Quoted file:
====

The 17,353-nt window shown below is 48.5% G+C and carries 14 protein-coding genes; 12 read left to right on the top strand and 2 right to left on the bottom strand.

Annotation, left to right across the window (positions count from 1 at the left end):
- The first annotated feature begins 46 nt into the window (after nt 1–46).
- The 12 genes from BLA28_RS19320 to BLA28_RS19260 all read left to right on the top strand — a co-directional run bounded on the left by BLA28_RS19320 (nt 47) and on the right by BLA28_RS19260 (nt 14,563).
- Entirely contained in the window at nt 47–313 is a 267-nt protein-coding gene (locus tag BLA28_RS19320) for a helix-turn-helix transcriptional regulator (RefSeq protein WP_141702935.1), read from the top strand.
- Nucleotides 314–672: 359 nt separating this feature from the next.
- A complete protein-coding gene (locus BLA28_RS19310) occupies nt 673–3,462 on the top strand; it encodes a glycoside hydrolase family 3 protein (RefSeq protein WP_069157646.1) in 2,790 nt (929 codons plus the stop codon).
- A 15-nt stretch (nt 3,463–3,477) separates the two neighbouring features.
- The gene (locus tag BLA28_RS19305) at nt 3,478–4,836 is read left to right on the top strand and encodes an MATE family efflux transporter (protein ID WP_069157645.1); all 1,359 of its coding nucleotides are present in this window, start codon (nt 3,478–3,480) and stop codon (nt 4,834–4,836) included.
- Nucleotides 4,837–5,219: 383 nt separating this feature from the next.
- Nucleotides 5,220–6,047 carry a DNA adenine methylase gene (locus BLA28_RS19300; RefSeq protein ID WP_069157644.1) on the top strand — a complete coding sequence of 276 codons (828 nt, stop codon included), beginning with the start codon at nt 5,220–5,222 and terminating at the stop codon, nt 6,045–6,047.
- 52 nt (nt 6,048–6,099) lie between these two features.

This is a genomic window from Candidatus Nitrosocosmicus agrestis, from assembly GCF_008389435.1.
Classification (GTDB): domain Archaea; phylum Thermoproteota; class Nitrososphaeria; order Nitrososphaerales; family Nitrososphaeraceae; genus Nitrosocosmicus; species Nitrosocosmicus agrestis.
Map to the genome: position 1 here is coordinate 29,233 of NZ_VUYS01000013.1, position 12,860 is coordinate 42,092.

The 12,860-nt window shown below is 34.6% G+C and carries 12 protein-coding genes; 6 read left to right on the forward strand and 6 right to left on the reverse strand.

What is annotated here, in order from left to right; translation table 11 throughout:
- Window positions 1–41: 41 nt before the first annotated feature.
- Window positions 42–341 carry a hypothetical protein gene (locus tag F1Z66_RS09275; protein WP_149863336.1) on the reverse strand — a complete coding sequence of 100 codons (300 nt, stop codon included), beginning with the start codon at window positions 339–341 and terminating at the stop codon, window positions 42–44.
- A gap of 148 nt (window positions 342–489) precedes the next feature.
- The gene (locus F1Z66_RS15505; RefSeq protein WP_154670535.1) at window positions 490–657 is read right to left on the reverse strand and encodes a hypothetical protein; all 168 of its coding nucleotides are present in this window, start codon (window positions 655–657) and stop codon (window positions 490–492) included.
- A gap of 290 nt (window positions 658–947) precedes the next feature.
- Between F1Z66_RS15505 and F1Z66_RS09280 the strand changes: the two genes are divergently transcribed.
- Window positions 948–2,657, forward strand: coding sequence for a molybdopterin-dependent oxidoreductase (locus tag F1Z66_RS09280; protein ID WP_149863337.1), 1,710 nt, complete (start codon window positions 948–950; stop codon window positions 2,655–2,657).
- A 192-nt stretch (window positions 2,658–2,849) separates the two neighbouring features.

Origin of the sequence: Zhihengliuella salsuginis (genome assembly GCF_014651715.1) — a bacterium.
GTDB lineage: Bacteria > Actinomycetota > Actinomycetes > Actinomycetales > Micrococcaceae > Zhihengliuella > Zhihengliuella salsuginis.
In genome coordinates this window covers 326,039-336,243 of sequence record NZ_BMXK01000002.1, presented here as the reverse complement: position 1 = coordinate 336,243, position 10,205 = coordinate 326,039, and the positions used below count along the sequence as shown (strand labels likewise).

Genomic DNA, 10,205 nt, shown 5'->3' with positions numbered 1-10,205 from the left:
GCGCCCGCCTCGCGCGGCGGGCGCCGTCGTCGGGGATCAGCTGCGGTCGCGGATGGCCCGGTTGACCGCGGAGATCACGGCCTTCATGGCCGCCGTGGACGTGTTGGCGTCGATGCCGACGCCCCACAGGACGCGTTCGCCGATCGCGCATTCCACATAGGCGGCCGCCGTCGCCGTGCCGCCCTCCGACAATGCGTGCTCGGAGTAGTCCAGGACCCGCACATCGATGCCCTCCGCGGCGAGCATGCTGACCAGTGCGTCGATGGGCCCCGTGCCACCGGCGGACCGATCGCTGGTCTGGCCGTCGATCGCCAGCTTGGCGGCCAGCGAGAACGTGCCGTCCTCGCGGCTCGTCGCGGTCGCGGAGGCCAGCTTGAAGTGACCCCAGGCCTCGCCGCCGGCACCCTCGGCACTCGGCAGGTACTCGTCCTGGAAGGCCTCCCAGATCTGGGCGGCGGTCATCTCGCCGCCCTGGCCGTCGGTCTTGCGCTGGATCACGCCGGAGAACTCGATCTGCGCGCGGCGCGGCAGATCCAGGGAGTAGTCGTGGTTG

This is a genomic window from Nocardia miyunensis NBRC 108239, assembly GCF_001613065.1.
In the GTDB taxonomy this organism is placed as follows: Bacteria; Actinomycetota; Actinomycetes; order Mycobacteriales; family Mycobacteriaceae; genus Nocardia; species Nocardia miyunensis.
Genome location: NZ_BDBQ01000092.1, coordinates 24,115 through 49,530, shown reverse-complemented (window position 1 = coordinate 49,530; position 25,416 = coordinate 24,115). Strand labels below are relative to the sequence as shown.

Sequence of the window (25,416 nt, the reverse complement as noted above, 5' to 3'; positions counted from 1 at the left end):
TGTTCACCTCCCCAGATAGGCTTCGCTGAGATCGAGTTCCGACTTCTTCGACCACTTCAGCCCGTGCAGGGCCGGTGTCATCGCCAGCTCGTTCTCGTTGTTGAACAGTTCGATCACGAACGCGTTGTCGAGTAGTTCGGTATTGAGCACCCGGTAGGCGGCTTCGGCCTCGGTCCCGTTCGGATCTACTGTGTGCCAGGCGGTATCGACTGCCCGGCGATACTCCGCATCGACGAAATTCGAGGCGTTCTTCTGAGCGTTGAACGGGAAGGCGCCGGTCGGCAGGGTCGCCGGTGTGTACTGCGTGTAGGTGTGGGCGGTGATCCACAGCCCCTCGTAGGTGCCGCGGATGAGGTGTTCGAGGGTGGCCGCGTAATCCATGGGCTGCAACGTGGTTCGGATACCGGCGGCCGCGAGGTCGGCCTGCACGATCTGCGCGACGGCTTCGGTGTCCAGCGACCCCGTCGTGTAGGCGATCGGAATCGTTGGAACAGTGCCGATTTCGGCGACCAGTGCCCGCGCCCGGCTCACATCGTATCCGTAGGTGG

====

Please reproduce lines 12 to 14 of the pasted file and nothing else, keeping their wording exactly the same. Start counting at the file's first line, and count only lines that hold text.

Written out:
- 52 nt (nt 6,048–6,099) lie between these two features.

This is a genomic window from Candidatus Nitrosocosmicus agrestis, from assembly GCF_008389435.1.
Classification (GTDB): domain Archaea; phylum Thermoproteota; class Nitrososphaeria; order Nitrososphaerales; family Nitrososphaeraceae; genus Nitrosocosmicus; species Nitrosocosmicus agrestis.